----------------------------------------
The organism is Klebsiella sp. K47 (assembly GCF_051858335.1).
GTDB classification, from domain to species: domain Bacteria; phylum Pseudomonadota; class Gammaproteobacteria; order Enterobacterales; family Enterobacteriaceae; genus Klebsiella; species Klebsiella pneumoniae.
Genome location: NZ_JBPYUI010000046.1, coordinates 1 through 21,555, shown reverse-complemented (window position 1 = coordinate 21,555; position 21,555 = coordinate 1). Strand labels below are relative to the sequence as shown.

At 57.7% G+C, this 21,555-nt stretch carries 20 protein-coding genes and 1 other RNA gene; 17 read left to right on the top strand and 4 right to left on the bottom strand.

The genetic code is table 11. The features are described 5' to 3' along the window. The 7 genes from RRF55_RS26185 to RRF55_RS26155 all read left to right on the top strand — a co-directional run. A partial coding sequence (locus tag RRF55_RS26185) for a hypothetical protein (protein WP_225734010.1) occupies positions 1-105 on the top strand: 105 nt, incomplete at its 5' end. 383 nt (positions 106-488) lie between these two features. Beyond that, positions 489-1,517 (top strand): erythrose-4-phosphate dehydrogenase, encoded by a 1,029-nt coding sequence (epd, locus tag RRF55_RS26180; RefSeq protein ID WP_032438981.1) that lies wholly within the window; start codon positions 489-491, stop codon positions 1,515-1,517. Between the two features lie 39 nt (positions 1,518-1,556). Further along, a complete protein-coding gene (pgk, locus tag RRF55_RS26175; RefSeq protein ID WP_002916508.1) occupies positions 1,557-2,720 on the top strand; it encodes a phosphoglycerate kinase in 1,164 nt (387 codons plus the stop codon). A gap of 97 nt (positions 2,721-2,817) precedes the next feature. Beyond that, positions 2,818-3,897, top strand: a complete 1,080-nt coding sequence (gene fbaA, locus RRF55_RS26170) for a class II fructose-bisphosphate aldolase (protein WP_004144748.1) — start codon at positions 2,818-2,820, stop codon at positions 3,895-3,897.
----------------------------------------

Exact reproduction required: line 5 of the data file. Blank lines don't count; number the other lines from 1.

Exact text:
The genetic code is table 11. The features are described 5' to 3' along the window. The 7 genes from RRF55_RS26185 to RRF55_RS26155 all read left to right on the top strand — a co-directional run. A partial coding sequence (locus tag RRF55_RS26185) for a hypothetical protein (protein WP_225734010.1) occupies positions 1-105 on the top strand: 105 nt, incomplete at its 5' end. 383 nt (positions 106-488) lie between these two features. Beyond that, positions 489-1,517 (top strand): erythrose-4-phosphate dehydrogenase, encoded by a 1,029-nt coding sequence (epd, locus tag RRF55_RS26180; RefSeq protein ID WP_032438981.1) that lies wholly within the window; start codon positions 489-491, stop codon positions 1,515-1,517. Between the two features lie 39 nt (positions 1,518-1,556). Further along, a complete protein-coding gene (pgk, locus tag RRF55_RS26175; RefSeq protein ID WP_002916508.1) occupies positions 1,557-2,720 on the top strand; it encodes a phosphoglycerate kinase in 1,164 nt (387 codons plus the stop codon). A gap of 97 nt (positions 2,721-2,817) precedes the next feature. Beyond that, positions 2,818-3,897, top strand: a complete 1,080-nt coding sequence (gene fbaA, locus RRF55_RS26170) for a class II fructose-bisphosphate aldolase (protein WP_004144748.1) — start codon at positions 2,818-2,820, stop codon at positions 3,895-3,897.